How an online seller welcomes new email subscribers can impact (a) sales, (b) future engagement with the new subscriber, and (c) even the how Internet service providers and email clients treat the seller’s emails to other subscribers.
In the moments and days after subscribing, a new email recipient is likely to remember more about why he or she signed up; convert at a relatively higher rate; and create a pattern of opening email-marketing messages that will demonstrate to the ISP that the sender’s emails are desirable and important.
Email Welcome Campaigns Impact Sales
The email welcome series can be like a first date. If the date goes well a lasting and enriching relationship may have begun. But if things don’t go well, your “hello” might also be a “goodbye.”
In the ecommerce context, the more desirable outcome, a lasting and enriching customer-merchant relationship, impacts sales and profits. A shopper who willingly opens and interacts with email marketing messages will likely spend more and convert more readily. These shoppers are also likely to purchase much more over the lifetime of their interactions.
When you consider that according to Adobe, repeat shoppers are just 8 percent of total customers, but represent more than 40 percent of ecommerce sales, it ‘s clear what it at stake with new email marketing subscribers.
Here are some suggestions for a new email subscriber welcome series.
- Begin with a simple thank you and welcome message that includes a way for new subscribers to easily opt-out if they have changed their minds about signing up. Remember that it is far better, even healthy, to have folks unsubscribe than to mark as spam or even ignore, both of which may hurt message deliverability with a particular ISP or email client.
- Describe in brief what this new email subscription means for the recipient. If the email relationship will be a source of coupons and discounts, let the new subscriber know. If it will feature useful content, talk about that. Essentially, you will reiterate the reason that the recipient subscribed in the first place.
- Provide an opportunity to state preferences about email delivery and content. This could be a first opportunity to segment the recipient and thereby offer more relevant offers in the future.
- Shortly after the initial welcome email, send a content message. This might be a special coupon offer or the most recent content marketing email, depending the email campaign’s purpose.
- Carefully integrate the new subscriber into regular email campaigns that make sense based on the recipient’s segment and preferences.
This relationship could result in years of sales and profit for the merchant, and many happy purchases for the customer. We all typically enjoy getting new, helpful stuff.
Future Engagement with the Subscriber
The email welcome series should also be a source of foundational information about a customer. It can be used to collect preference information, but it can also be used to learn things about how the user interacts with email marketing.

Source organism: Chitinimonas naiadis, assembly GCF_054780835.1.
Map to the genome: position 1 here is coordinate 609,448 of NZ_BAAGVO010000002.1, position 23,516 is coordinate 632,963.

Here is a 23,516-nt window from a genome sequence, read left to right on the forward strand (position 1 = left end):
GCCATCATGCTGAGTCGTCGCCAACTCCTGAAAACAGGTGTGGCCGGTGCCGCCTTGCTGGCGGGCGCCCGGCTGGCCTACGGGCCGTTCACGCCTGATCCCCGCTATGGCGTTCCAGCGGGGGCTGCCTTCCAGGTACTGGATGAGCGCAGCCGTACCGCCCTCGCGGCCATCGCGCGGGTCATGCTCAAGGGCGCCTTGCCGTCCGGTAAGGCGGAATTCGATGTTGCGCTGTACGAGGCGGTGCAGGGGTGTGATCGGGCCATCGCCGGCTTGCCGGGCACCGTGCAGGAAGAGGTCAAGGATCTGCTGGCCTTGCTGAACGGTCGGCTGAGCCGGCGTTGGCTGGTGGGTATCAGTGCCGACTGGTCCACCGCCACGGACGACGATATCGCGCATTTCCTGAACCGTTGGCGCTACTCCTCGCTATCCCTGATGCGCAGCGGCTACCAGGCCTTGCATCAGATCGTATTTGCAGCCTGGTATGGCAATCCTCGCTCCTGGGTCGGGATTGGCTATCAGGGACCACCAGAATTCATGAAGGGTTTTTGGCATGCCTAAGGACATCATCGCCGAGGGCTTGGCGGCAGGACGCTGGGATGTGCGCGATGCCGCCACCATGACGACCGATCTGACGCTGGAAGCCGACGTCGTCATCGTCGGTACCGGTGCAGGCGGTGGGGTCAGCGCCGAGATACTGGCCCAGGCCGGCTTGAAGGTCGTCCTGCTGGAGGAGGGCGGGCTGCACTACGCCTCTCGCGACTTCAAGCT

Remember, new subscribers are more likely to interact with an email message right after signing up, especially if there was an introductory offer, such as a coupon or an ebook.
Consider closely monitoring the time of day when new subscribers open and interact with email-marketing messages, track the device used on each engagement, and monitor which engagements resulted in clicks and conversions.
This sort of data may help optimize future messages sent to the recipient. Effectively, it can provide good and ongoing data about how to segment the customer based on email interaction behavior.
A Pattern of Deliverability
Although many ISPs and email clients keep their spam and deliverability algorithms secret, it is generally held that reader engagement and message authentication can and does impact how emails are delivered. If a new subscriber never opens a merchant’s email marketing messages, some ISPs may assume that the message is not valuable for any customer.
“Sending email to new signups always carries an elevated risk of triggering spam filters, due to the unproven nature of the new email address,” says Daniel Deneweth, director of deliverability strategy at Responsys, in “The New School Marketers Guide to Email Deliverability.”
To prevent damage to deliverability, ecommerce email marketers need to ensure that they are providing good content that is properly authenticated with ISPs and email clients.
Google has a fairly succinct description of how it determines whether a message is spam or not and how it categories emails after that initial determination.
As an example, an ecommerce marketer will want to ensure that the welcome series emails — or really all emails — use a dedicated, static Internet Protocol (IP) address.
DomainKeys Identified Mail (DKIM) is a way for email senders to take responsibility, if you will, for an email when it arrives at the ISP or email client. Including this in email messages is a widely accepted best practice, and nearly all good email service providers will do this by default.
Ecommerce email marketers will also want to use the Sender Policy Framework (SPF), which is an open-source standard created to thwart domain address forgery.
In short, make certain that both the recipient and the ISP welcome new email messages.